Looking even further into the future, bioresorbables are likely to be widely used as tissue scaffolding, where cells would be seeded into the bioresorbable. Then, as the cells grow to confluence, the biopolymer slowly melts away leaving only living tissue behind in the form of whatever shape was originally formed by the scaffold.
In a similar use, bioresorbables will be introduced as drug delivery structures in new applications that need long residence times and long-term, slow-dose treatment. Much like the function of drug-eluting stents, bioresorbables can be made to mimic the same release process but in addition they are resorbed after their intended useful life. Propelled by these successful applications, other products are being developed and the challenge now is to find suppliers for the variety of materials needed.
Creative companies are finding innovative ways to use bioresorbables in new medical devices. However, despite the variety of types and grades currently available, there are sadly few suppliers of commercial quantities with the grades needed to optimise end-use products. One of the barriers to entry, from the product designers’ point of view as well as for suppliers of the materials, is the high cost of the polymers.
Bioresorbables range in price from several thousand dollars per kilogram to even more when purchased in smaller quantities. This makes product development cost a serious factor in any programme.
2. Supply and demand
There has also been limited progress in finding new sources of bioresorbables. Compared to the explosion of new products in the pipeline, sourcing remains a problem. The supply and demand equation is at play here with extremely high material costs keeping out all but the largest players and the reduced volumes being produced not being made in quantities that will help drive down prices. Regulatory issues are also in the mix.
In addition, some companies may not want to risk working with smaller suppliers in case they do not survive throughout the life of the medical device for which they were qualified. Switching to a new vendor requires a repeat of all qualification testing and the added costs are prohibitive. Thus most companies originally select as their primary supplier one of the larger, more stable companies, reducing the opportunity for competition from new suppliers.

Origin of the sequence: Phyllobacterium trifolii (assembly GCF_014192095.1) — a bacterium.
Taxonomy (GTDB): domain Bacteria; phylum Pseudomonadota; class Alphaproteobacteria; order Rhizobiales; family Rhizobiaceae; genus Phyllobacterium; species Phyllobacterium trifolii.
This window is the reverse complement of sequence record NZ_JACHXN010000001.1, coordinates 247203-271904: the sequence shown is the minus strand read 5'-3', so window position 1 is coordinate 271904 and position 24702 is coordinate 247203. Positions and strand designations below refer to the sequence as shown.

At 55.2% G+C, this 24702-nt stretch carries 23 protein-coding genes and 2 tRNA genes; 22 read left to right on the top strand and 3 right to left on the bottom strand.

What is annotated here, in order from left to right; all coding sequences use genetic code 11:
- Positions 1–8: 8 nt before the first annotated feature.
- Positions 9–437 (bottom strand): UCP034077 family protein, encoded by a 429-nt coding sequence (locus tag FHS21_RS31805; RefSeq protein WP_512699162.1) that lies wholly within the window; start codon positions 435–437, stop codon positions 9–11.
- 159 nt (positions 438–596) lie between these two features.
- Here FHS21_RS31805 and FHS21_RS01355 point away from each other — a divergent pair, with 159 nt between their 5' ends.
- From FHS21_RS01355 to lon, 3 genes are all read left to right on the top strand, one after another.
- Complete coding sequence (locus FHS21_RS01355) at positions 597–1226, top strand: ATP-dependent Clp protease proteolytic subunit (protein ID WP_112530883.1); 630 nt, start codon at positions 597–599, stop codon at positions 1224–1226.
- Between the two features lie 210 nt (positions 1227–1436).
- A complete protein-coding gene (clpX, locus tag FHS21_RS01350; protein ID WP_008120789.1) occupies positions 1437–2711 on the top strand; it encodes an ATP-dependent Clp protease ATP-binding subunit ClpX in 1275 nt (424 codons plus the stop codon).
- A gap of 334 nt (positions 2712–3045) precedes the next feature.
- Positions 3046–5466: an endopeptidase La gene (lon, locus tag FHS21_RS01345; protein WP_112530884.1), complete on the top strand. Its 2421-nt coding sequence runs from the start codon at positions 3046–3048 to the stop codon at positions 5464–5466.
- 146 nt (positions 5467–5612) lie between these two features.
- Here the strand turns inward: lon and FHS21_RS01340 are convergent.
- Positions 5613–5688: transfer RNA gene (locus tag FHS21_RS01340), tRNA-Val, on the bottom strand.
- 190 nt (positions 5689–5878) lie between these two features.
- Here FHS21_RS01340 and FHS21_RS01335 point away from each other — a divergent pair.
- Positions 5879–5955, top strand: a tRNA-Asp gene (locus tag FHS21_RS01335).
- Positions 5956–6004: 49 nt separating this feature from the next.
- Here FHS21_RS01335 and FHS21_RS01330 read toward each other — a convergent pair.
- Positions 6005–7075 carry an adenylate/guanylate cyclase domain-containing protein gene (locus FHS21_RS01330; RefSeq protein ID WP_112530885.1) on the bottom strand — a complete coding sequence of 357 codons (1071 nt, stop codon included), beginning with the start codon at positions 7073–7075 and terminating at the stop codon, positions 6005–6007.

For years, the only major bioresorbable material suppliers were Boehringer Ingelheim from Germany and PURAC from the Netherlands. In 2004, Boehringer Ingelheim licensed its technology to Evotec but it no longer produces commercial bioresorbable polymers. In the US, the oldest commercial supplier of bioresorbables was Birmingham Polymers, later know as Absorbable Polymers International (API). API was merged into Durect at the end of 2004 and in total, for more than 25 years, this supplier has been producing high-quality biodegradable polymers for drug delivery and medical devices.
In the last ten years, a joint venture between Cargill and Dow Chemical in 2005 produced the standalone company, NatureWorks. This Minnesota-based firm produces lactides that could be used to make biopolymers but their primary target markets are consumer product applications.
A recent announcement by Cambridge, Massachusetts-based Metabolix describes a partnership with Antibioticos for the manufacture of polyhydroxyalkanoate biopolymers at their Leon, Spain manufacturing plant. However, although this is another material source, most medical device applications for these new materials are in very early stages of development.
Bioresorbables are very sensitive to heat and moisture, making them prone to degradation during typical melt processing such as extrusion, compression-moulding and injection-moulding. Micro-moulding has addressed the design of moulds and control of the processing conditions to control much of the lost polymer costs associated with bioresorbables, but this alone is not sufficient to bring down the processing costs.